Adventure science work leads to “critically imperiled” listing for Pacific Marten
A partnership between Adventurers and Scientists for Conservation and the Olympic National Forest has led to a “critically imperiled” listing by NatureServe for the coastal Pacific marten on Washington’s Olympic Peninsula, building on years of previous research by ONF biologists.
For the past two winters, ASC partnered with US Forest Service biologist Betsy Howell on an intensive survey, recruiting and training 24 hardy outdoor enthusiasts-turned-adventure scientists to search for this elusive member of the weasel family.
Though the region is prime marten habitat, the last confirmed record a dead juvenile in 2008, and there is concern the species has been extirpated from the region.
We first partnered with Howell in 2013, helping her team establish 12 camera trap stations in six drainages. That season’s work yielded thousands of photos of dozens of species – including the fisher, a cousin of the marten recently reintroduced to the area – but no sign of marten.
Howell hasn’t given up on the search.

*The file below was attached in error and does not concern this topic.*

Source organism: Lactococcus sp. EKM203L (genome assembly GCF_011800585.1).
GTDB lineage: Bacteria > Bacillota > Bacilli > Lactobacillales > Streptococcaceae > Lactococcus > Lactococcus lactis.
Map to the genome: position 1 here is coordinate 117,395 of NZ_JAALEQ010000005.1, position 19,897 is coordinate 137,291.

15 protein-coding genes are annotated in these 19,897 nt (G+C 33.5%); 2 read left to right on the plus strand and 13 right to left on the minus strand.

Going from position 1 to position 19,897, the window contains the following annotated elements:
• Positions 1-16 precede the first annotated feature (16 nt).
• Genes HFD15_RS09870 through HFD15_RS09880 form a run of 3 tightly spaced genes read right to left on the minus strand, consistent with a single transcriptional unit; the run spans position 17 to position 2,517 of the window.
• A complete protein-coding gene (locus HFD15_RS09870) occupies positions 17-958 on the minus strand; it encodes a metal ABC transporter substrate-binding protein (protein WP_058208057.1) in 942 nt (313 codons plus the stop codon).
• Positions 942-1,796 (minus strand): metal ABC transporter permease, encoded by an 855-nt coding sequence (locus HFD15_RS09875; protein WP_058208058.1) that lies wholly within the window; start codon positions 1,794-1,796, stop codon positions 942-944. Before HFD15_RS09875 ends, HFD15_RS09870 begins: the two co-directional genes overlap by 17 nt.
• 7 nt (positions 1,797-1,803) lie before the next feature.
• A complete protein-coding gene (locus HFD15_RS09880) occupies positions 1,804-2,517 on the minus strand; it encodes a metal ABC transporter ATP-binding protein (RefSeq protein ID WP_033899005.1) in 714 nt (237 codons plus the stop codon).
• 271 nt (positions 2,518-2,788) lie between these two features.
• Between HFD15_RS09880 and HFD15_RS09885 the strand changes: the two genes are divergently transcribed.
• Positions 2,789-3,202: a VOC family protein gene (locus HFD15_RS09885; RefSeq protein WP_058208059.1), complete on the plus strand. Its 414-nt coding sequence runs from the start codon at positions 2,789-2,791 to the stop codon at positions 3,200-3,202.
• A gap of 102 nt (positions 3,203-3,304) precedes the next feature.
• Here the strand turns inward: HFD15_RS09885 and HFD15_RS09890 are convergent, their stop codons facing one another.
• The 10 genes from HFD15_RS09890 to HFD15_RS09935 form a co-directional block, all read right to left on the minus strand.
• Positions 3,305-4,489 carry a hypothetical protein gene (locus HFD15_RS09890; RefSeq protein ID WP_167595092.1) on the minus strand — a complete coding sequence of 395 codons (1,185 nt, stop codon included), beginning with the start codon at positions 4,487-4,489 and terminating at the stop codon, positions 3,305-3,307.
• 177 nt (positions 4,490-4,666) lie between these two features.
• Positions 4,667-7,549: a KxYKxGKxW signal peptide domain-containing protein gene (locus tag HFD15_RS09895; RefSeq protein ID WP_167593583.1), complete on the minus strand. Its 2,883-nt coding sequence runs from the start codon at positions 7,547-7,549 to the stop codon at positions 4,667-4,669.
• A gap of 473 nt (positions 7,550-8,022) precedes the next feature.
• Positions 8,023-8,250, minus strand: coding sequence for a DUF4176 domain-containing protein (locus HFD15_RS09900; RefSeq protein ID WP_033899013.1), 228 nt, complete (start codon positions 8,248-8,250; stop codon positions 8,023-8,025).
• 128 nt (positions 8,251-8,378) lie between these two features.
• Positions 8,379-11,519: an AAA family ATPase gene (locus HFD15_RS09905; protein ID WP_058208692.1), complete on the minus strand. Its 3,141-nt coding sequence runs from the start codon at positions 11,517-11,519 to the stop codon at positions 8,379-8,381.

“If martens still exist in greater numbers on the Olympic Peninsula, then they may be doing so in higher, isolated pockets of habitat,” she said.
“Getting to these areas can be challenging, particularly during the winter months, which are the most ideal for carnivore surveys,” she added. “Having volunteers vetted through ASC who are extremely fit and extremely motivated [adds] to the likelihood of success for such an effort.”
The volunteers came from all walks of life – among them were an arborist, a physician, an engineer, and retirees. They traveled from around the Pacific Northwest, some as far as Portland, Oregon. But they all shared a love of the outdoors and a desire to help protect it.
Every two weeks this past winter, they trekked back to the same spots to check and maintain their cameras, some as far as eight miles in.
This survey could not have been completed without the efforts of ASC and our volunteers. For future projects, support from a 1% For the Planet business member would enable us to set up and maintain wildlife cameras on other much-needed wildlife research projects around the country.
Learn more on our website, and watch a short video about the marten project. Keep up with ASC by subscribing to ASC’s blog, liking us on Facebook and following us on Twitter (@AdventurScience), Instagram (@AdventureScience) and Google+.
A big thanks to the National Forest Foundation, Olympic National Forest, Kahtoola, Clif Bar, Osprey Packs and especially our adventure science volunteers for making this project a huge success. We would also like to thank Danny Schmidt of Colorburn Productions for directing and producing the film about the project.